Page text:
Utah lawmakers dealt a setback to the governor's Healthy Utah alternative to expanding Medicaid Thursday.
The Legislature's Health Reform Task Force chose not to recommend the plan to the full Legislature, instead picking two other options to cover many fewer Utahns, and only if they are "medically vulnerable."
Rep. Jim Dunnigan, R-Taylorsville, called it a "good, measured approach."
Dunnigan is co-chairman of the task force and proposed recommending options that would cover between 12.5 percent and 20 percent of those below the federal poverty line — but only those who are mentally ill, addicted, disabled or too sick to work.
Both options would provide health care for a fraction of those who would be covered under Healthy Utah.
"If it works, we can always advance it further and cover more," Dunnigan said, winning the votes of the Republicans on the task force who said they worry about the long-term costs of extending Medicaid benefits.
The move surprised and disappointed the governor's point man on Medicaid expansion, David Patton, executive director of the Utah Department of Health.
"They're being shortsighted," said Patton, noting that the task force's options are much more costly than the governor's plan for six years and they would cover much fewer people.
The task force's proposal to cover only some medically vulnerable or frail people "is really not vetted," Patton said. "It's not thought through yet."
Patton said he's still optimistic that the full Legislature will embrace Healthy Utah, which he described as the most financially responsible plan, and one that would cover the highest number of the poor.
Sen. Brian Shiozawa, R-Cottonwood Heights, a physician, was surprised by the vote. He and Democrats on the task force had wanted Healthy Utah to be among the recommended options.
He said the task force's recommendations defy logic because they are more expensive for several years and cover far fewer people than Healthy Utah would.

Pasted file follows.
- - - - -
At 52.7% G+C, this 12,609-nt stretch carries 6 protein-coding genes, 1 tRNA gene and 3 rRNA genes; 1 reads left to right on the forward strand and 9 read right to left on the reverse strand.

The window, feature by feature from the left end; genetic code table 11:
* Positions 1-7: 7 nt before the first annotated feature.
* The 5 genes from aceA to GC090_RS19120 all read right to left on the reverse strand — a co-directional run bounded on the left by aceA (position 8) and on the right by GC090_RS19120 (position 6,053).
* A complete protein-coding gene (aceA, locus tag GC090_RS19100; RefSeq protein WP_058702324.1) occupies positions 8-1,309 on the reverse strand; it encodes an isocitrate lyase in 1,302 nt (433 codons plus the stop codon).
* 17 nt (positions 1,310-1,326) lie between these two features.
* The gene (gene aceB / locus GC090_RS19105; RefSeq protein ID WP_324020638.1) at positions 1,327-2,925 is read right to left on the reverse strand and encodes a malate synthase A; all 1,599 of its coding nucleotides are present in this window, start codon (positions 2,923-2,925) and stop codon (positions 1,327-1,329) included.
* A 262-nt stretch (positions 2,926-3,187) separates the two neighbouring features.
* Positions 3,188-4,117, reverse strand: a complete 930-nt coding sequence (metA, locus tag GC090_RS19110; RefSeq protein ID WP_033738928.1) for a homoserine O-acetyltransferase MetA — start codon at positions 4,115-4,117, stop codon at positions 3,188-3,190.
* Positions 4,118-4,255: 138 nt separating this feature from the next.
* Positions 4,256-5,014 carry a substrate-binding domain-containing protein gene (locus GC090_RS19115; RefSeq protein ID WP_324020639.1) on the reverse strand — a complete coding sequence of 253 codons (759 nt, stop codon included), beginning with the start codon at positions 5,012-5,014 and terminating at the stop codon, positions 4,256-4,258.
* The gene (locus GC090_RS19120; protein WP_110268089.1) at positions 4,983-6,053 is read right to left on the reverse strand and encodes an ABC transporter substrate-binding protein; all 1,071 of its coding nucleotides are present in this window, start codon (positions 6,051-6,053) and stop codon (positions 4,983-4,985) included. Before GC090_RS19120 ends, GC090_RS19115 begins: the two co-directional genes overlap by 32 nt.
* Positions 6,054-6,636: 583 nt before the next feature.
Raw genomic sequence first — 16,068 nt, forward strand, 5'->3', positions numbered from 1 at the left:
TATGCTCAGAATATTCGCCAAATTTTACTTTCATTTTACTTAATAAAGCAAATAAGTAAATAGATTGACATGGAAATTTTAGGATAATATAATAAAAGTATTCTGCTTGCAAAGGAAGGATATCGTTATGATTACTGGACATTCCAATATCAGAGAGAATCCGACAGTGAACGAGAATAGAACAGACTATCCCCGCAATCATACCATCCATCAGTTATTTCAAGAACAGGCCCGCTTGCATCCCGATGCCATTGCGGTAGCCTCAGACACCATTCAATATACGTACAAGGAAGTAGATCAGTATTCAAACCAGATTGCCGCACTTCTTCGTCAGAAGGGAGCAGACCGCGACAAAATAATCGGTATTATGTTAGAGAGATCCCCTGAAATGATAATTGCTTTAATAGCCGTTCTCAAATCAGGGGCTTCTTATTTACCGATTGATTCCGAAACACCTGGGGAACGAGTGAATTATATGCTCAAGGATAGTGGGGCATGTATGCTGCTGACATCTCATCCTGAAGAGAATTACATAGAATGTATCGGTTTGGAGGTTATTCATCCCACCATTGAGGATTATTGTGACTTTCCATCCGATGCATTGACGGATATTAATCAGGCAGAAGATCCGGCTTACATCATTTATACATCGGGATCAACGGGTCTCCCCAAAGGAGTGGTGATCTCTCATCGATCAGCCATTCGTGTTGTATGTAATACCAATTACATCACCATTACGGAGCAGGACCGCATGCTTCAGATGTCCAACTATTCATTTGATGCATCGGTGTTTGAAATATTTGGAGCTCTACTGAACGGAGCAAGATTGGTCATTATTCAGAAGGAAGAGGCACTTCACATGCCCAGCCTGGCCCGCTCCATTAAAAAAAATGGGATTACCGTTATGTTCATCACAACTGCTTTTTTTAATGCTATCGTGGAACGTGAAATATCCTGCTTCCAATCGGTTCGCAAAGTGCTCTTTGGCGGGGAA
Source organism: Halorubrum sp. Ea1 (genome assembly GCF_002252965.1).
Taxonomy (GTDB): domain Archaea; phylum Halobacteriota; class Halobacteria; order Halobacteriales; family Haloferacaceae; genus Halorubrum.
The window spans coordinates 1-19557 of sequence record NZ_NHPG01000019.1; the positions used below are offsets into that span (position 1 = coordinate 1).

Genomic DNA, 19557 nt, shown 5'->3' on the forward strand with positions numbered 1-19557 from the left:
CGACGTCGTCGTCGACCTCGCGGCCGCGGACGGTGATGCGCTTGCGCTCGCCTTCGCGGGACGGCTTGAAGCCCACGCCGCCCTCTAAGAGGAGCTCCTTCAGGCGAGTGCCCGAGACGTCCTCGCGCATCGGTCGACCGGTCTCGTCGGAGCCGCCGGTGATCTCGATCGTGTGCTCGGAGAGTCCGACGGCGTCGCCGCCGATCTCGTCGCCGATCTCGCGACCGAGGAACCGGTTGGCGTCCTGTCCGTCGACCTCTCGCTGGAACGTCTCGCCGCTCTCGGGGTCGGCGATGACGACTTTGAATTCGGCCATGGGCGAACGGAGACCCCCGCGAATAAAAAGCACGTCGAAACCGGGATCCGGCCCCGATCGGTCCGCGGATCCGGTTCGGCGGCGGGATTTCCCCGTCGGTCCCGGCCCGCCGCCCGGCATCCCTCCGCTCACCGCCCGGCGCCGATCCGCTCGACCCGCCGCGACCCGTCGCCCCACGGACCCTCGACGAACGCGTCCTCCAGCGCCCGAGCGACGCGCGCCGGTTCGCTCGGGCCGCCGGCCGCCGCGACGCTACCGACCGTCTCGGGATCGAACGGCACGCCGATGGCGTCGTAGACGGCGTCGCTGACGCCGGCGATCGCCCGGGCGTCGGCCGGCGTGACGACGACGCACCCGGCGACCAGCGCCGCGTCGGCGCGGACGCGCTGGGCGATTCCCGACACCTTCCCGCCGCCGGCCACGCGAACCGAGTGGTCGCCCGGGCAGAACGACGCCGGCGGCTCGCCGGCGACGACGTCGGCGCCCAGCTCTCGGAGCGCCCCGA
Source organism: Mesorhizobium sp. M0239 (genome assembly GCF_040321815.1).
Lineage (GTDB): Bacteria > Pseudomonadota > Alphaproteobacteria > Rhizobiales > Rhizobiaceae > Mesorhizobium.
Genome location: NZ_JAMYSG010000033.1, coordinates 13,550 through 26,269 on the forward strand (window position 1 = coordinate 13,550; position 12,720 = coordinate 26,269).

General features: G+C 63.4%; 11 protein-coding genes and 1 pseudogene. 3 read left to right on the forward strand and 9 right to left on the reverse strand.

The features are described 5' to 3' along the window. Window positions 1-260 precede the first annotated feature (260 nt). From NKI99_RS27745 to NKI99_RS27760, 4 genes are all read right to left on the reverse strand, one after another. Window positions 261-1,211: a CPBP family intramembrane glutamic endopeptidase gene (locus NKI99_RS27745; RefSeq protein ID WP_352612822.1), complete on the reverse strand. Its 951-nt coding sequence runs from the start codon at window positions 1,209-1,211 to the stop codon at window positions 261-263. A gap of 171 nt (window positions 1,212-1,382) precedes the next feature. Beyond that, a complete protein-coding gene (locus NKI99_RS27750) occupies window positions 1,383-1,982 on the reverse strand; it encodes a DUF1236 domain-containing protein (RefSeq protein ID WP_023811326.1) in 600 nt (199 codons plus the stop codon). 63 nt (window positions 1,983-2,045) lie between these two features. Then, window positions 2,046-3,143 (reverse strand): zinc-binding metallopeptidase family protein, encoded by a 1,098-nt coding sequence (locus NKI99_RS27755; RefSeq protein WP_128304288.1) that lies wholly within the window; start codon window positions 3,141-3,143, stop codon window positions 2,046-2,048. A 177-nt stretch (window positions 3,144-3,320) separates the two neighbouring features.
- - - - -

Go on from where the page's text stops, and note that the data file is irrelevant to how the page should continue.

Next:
It's going to be a rough road for the governor's plan, Shiozawa said, given the lack of support from Dunnigan, who is considered the key lawmaker on health care reform.
Dunnigan, who accompanied Herbert to Washington two times as the governor negotiated with the U.S. Department of Health and Human Services, blasted the feds for not allowing a higher match rate if the state expands Medicaid only to those whose incomes are at or below poverty levels.
By agreeing to expand coverage to those up to 138 percent of poverty, the governor was assured a higher match from the feds. It starts at 100 percent and drops to 90 percent in 2020 and beyond. Under Dunnigan's options, the federal government would pay 70 percent, which is the current match rate.
Dunnigan called the Affordable Care Act a "convoluted scheme" that the feds are foisting on Utah.
"If they (the federal government) want to really cover people, who don't they give us the enhanced match?" he said.
Under the task force's recommended Option 1, 10,300 medically frail people below the poverty level would be covered at a cost to the state of $28 million in 2021, Dunnigan said.
Option 2 would cover 15,900 medically frail people below the poverty level for a cost of $40 million to the state in 2021, he said.
Healthy Utah would cover 146,000 people who earn less than 138 percent of poverty, at a cost to Utah of $78 million in 2021. The higher federal match and healthier population makes the per-person cost much lower.
Nate Checketts, health reform coordinator for the health department, questioned Dunnigan's cost estimates for the task force's options because they are based on an analyst's review of Healthy Utah. The governor's plan would place the medically frail in Medicaid's affordable care organizations.
Dunnigan said under the task force's options, the medically frail would be covered by private health plans.
The lawmaker's cost estimates don't reflect the higher cost of doing that, said Lincoln Nehring, an analyst with Voices for Utah Children. Because it would be more expensive for private insurers to cover the medically frail, "They will have to increase premiums on everyone else," Nehring predicted.
Moreover, he said, it makes little sense to consider those who are medically frail more "needy" than the working poor, he said. Under the task force options, "The single working mom with children can't get coverage while the heroin addict coming out of jail can," he said.